Previous investigations showed that tissue Doppler indices are good indicators of LV function. Ho et al. showed that peak systolic velocity was significantly decreased in patients receiving anthracyclines and trastuzumab comparing with controls, despite the absence of significant changes in LVEF with anthracycline or trastuzumab therapy (13). Some investigation succeeded to show predictive value of systolic tissue Doppler index in patients with breast cancer who receive anthracycline or trastuzumab therapy. Namely, Fallah-Rad et al. reported that only, comparing with both global longitudinal and radial strain, was able to identify all those patients who developed trastuzumab-induced cardiomyopathy (14).

3.5. Left Ventricular Diastolic Function

The assessment of LV diastolic function should be the obligatory part of echocardiographic examination in cancer patients who are planned for chemotherapy because studies showed that impaired LV diastolic function before treatment is an independent predictor of trastuzumab-mediated cardiotoxicity (15). However, not all agree about the negative effect of trastuzumab on LV diastolic function (16).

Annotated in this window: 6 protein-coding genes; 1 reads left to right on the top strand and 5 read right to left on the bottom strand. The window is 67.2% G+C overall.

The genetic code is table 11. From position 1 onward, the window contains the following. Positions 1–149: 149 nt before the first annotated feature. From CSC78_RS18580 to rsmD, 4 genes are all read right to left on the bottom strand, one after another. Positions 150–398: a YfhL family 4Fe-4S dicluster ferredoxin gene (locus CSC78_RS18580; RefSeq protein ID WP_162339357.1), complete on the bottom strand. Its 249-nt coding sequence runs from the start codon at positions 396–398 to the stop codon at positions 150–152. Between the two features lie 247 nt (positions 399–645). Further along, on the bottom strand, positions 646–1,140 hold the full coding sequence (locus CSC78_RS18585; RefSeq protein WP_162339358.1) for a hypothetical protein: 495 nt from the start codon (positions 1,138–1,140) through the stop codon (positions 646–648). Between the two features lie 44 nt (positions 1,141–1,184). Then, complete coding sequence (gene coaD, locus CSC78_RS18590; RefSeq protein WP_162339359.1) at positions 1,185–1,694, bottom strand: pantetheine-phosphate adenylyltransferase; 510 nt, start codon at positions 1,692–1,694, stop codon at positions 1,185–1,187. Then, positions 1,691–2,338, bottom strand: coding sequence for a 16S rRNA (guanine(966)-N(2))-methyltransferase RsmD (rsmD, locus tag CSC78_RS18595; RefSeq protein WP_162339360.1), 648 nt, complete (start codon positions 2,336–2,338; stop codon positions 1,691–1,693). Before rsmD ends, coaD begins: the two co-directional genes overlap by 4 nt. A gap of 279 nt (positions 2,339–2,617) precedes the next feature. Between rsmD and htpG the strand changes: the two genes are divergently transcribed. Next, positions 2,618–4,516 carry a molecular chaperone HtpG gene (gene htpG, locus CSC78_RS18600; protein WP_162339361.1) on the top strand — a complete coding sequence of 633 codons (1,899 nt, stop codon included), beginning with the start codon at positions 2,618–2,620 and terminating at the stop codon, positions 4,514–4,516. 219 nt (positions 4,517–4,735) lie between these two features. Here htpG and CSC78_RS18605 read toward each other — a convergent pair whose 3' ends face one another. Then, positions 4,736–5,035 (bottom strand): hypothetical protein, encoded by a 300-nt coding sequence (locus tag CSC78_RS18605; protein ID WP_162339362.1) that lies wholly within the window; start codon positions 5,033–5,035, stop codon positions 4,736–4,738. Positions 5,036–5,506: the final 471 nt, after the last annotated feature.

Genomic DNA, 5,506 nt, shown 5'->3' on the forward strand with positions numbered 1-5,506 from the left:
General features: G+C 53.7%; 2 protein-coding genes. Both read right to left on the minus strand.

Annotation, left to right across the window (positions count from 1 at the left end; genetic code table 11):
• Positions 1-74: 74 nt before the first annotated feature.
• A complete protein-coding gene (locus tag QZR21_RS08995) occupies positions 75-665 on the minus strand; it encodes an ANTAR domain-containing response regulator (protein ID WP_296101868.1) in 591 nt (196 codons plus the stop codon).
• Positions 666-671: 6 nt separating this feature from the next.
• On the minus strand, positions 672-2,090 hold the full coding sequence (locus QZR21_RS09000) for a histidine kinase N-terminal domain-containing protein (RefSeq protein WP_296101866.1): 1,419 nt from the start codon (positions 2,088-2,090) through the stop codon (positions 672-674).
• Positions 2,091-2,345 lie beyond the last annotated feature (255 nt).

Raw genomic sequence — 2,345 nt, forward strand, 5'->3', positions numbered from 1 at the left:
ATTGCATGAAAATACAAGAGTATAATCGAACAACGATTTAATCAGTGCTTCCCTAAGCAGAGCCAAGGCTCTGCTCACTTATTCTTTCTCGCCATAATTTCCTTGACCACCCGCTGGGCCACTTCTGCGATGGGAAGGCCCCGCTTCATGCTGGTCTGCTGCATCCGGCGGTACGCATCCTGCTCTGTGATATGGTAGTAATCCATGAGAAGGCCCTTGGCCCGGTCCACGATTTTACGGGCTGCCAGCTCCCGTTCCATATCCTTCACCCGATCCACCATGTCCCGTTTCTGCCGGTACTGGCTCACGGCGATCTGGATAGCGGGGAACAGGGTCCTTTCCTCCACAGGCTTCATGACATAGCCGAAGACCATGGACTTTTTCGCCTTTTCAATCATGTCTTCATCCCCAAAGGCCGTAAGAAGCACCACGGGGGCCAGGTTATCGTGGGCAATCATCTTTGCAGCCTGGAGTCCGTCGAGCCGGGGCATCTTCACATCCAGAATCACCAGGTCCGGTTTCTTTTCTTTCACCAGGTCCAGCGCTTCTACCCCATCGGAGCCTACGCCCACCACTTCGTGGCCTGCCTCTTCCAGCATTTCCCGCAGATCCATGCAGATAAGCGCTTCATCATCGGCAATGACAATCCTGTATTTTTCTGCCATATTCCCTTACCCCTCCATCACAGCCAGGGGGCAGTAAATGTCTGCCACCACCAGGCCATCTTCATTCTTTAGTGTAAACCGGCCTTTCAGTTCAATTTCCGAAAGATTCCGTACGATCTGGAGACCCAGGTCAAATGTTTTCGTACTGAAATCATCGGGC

Stoodley et al. reported that altered LV diastolic function was observed immediately after the administration of therapeutic doses of anthracycline chemotherapy in breast cancer patient (17). The impairment of LV diastolic function was more pronounced in patients whose LVEF was < 55% than in patients with LVEF > 55%.

3.6. Left Ventricular Mechanics